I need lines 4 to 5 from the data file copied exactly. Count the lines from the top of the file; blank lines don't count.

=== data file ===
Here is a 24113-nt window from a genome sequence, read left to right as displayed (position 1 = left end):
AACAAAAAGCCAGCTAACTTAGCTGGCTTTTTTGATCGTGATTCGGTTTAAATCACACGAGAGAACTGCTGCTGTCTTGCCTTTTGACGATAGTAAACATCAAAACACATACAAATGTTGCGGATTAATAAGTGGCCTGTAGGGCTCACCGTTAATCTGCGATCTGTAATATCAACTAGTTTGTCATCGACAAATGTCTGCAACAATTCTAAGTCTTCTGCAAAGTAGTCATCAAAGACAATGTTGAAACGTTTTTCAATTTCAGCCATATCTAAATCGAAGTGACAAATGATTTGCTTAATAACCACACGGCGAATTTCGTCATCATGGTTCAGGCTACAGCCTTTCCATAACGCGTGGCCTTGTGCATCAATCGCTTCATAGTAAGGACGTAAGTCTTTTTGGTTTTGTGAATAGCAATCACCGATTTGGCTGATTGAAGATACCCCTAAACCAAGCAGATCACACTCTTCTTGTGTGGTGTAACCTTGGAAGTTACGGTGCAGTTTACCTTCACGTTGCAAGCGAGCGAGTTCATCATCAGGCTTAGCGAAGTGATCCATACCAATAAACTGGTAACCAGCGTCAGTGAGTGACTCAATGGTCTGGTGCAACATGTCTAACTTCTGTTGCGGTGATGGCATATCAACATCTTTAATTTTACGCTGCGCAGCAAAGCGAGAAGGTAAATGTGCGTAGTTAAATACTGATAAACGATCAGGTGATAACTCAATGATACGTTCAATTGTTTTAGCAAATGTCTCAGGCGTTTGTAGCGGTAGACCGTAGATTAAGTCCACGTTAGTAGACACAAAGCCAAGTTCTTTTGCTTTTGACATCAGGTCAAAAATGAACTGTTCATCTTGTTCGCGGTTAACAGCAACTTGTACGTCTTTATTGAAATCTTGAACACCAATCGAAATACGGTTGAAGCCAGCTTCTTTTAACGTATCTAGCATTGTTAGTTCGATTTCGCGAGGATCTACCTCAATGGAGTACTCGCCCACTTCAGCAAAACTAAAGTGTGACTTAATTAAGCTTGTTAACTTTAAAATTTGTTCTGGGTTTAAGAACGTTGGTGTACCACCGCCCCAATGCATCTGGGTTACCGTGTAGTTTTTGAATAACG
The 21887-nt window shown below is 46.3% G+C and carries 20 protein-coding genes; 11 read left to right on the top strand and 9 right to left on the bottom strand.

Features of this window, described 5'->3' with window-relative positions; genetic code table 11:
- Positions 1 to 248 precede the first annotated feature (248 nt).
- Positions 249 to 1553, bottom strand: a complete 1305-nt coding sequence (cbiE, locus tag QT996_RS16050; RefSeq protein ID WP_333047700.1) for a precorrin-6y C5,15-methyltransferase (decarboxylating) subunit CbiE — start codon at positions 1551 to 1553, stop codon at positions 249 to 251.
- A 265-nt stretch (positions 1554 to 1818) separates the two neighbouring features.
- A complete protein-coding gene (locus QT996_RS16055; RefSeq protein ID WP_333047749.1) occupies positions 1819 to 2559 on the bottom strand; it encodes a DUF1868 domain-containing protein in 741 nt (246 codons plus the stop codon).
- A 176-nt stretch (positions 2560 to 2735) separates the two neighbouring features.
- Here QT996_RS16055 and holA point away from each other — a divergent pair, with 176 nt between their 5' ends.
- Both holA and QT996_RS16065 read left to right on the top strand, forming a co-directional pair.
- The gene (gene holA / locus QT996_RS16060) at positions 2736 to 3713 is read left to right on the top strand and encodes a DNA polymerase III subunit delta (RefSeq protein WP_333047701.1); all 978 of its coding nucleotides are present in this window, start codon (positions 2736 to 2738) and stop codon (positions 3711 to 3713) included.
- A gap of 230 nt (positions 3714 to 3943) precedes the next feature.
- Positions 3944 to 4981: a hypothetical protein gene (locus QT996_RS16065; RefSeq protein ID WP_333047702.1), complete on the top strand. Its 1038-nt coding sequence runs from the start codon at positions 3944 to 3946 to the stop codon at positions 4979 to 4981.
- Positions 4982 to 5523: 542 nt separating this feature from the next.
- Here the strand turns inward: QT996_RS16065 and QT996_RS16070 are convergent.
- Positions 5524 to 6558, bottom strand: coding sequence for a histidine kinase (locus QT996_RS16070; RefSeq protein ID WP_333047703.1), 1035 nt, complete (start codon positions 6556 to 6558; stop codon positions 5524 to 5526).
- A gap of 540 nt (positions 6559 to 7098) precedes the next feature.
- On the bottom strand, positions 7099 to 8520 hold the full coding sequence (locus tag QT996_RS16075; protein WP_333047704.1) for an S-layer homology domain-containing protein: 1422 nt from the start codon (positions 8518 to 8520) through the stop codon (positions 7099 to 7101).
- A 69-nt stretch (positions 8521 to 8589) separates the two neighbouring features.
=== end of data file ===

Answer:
Features of this window, described 5'->3' with window-relative positions; genetic code table 11:
- Positions 1 to 248 precede the first annotated feature (248 nt).